JE: We had some political strips and stickers but we’re not that hipped to show our sentiment explicitly. Reading between the panels, you can surely see our world view and our opinions on social issues. We’re surely fascinated by topics such as sub- versus mainstream culture and the paradox form of isolation that comes with an increased connectivity in post-modern society. And sometimes it’s just about making a silly joke.

BC: If your strip had a soundtrack, what would it be?
JE: That’s a real good question. We both love music and listen to it frequently when working up a comic. There are several strips we could correlate with certain songs. But if we had to compose a soundtrack that fits all of them, it would probably be a rough mix of the excellent songs “I Like To Stay Home” by R. Stevie Moore, “Hey Moon!” by Molly Nilsson and the Golden Girls Theme.

BC: Who are your favorite artists/writers? Have you met any of them? Got any dirt on them?
JE: Now and then we text with Chris McCoy from Safely Endangered and Alex Norris from Webcomic Name. Alex will be visiting in summer as he’ll be the guest of the Comic Symposium in Saarbrucken. No dirt so far, but ask again when we met in person.

BC: I’m currently interviewing Alex right now. Is there anything you’d like to ask him? Or give him a shout-out?
JE: Just that we will see him. Soon.

BC: Do you follow any other comic strips right now? Why?
JE: We really enjoy the work of Kate Beaton and Nicholas Gurewitch. Obviously we love them because they’re hilarious. Kate Beaton’s storytelling is truly unique, and her facial expressions are the best! Nicholas Gurewitch has such a great sense of which style to choose to perfect each comic in it’s own way. Other than that, we follow several really great artists on our Instagram. They’re all worth checking out.

BC: What do you look for when you read someone else’s strips?
JE: We’re very story-focused when it comes to webcomics. In the end, we always believe story wins over artwork. That doesn’t mean the two can’t go hand in hand. But if the artwork becomes a means of its own, it’s too distracting and hard to really immerse yourself into the storytelling. However, we also enjoy good artwork, but more in the context of an exhibition.

BC: What do you think makes for a good comic?
JE: Another good question, and hard to answer! We think any good content is one that evokes a response. That can be a laugh, being touched, or maybe even mad (we’ve had some haters). In the end, its only credible if you believe your message as well. Just trying to provoke for provocation’s sake is an empty promise. If you can mash a meaningful message and a good punchline in a few panels we’d consider that as a good comic-strip. But if you’re able to combine that with heartwarming characters and your readers follow them and want to know what they’re going to do next… that’s art. We’re a little bit bored by all these flat characters that are considered relatable in this current comic strip trend, but we guess that’ll change soon.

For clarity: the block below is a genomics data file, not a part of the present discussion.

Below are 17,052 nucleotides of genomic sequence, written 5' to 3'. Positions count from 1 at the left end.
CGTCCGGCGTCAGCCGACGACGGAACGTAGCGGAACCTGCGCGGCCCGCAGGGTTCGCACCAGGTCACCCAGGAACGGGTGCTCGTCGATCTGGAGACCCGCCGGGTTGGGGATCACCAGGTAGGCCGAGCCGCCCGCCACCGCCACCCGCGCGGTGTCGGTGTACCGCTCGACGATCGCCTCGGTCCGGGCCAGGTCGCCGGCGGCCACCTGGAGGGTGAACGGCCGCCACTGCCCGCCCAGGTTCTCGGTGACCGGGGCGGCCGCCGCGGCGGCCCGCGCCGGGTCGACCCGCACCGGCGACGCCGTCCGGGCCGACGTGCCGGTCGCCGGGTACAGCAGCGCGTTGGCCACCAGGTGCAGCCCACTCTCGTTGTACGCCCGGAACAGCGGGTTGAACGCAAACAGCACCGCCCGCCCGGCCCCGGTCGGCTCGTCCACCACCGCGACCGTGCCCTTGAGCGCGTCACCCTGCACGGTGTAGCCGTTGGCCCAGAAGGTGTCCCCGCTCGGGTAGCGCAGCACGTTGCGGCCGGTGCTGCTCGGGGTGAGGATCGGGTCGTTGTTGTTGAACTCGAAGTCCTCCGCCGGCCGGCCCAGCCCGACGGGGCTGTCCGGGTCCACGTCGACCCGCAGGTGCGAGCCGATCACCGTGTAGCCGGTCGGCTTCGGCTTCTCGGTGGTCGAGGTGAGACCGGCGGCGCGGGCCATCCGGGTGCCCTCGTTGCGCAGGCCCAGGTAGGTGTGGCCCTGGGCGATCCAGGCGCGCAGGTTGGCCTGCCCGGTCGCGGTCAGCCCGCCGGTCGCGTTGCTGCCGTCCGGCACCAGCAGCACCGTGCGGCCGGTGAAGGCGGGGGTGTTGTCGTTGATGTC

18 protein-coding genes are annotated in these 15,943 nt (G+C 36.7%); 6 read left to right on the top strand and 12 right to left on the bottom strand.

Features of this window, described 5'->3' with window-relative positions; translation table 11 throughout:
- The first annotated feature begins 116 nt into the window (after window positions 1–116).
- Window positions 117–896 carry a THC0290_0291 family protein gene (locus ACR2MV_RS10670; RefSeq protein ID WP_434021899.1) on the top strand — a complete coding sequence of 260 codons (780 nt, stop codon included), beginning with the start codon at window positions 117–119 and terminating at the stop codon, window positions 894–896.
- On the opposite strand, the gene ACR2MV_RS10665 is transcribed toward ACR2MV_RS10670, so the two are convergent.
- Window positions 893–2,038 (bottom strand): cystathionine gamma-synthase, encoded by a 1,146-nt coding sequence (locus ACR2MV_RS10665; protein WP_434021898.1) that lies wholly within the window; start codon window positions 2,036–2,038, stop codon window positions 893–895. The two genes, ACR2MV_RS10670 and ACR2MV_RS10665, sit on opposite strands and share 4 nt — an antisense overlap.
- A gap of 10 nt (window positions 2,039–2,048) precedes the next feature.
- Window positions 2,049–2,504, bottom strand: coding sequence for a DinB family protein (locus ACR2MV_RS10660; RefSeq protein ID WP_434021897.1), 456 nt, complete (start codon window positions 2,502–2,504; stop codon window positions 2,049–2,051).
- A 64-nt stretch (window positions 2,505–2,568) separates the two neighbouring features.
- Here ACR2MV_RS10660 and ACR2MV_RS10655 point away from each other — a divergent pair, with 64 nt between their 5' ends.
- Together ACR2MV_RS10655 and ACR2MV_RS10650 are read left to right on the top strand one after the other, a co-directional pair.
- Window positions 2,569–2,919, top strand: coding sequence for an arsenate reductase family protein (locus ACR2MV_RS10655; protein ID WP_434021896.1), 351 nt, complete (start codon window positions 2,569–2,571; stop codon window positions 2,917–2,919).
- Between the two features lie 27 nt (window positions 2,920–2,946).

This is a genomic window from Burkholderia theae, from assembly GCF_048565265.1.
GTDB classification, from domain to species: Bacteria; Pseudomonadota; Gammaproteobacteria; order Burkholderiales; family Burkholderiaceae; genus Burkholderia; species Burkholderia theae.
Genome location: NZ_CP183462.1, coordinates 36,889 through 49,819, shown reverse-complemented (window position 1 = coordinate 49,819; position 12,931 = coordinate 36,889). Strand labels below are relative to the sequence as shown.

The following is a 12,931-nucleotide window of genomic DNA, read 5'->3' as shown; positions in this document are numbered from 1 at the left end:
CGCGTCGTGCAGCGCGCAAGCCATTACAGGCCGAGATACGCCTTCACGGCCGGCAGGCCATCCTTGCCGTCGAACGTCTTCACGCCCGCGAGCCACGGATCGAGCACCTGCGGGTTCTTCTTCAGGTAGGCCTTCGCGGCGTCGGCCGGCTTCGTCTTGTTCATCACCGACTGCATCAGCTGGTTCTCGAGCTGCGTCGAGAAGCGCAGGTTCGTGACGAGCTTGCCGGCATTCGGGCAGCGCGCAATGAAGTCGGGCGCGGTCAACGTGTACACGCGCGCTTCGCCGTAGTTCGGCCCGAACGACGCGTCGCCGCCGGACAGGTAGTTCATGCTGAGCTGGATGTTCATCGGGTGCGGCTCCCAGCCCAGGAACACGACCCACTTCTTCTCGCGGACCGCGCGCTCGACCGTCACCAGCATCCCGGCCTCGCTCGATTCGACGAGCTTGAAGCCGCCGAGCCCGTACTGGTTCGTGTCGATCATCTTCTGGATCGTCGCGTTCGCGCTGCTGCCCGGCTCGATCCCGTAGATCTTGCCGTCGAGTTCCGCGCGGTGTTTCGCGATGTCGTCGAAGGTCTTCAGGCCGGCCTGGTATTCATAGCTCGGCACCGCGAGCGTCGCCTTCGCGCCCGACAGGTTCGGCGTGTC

BC: What strips, or topics, seem to produce the greatest reactions from your haters?
JE: We had a sticker once, head-lining “There’s a party in my burka”. It was just meant to be harmlessly silly, but some people didn’t like it. Sometimes the nerdesque community loves to critique our more geeky comics – pointing out little mistakes in the drawing or what not. All in all, you hardly get trolled when you’re writing about a ghost having an identity crisis. At least as long as it’s wearing a bed sheet as cover-up.

BC: Do you use Patreon or Kickstarter?
JE: Yes, we do have a Patreon page but we’re thinking about closing it again. We offer a loveletter service for 5$/month and it’s a lot of fun but also very time-consuming.

BC: Do you want to plug your site?
JE: Sure: warandpeas.com, and here are some social media links:
Instagram
Facebook
Twitter

BC: Do you have any projects coming up?
JE: Just the War and Peas book thing and fungirl of course.

BC: To Elizabeth – How would you describe Fungirl to new readers?
JE: Fungirl is a comic revolving around the eponymous heroine. A girl in today’s postmodern wasteland, Fungirl has no direction, not so many friends, and is not up to much good. Yet, Fungirl seems just fine with how things are going. Every episode revolves around some absurd and unashamed shenanigan where we can watch Fungirl bravely deal with hurdles such as unrequited love, overflowing lust, and becoming a respectable and productive member of society.

BC: Any final words you’d like to add?
JE: Thank you for interviewing us 🙂 It was a pleasure.

(All artwork here has been reproduced with the permission of the artists. Copyright War and Peas (c) 2017.)
(This interview is the copyright (c) of Curtis H. Hoffmann 2017. It may not be reproduced in whole or in part without the permission of the author.)

K.Garrison interview

I’ve been a fan of Jenner’s Doc Rat strip for several years, and for a while I was active in his comments forums over at The Cross Time Cafe. That’s where I first met K.Garrison, creator of Carry On, the best comic on the net starring hyenas. K –

BC: Who are you?
KG: Wow, going straight for the existential philosophical stuff, huh? Well, let’s see…I’m a farmer, an artist, an arm-chair philosopher, an admirer of animation, a country girl, a gardener, a journalist, an animal-lover, a photographer, a writer… but mostly, I’m a teller of jokes and stories. That’s what I am, a storyteller.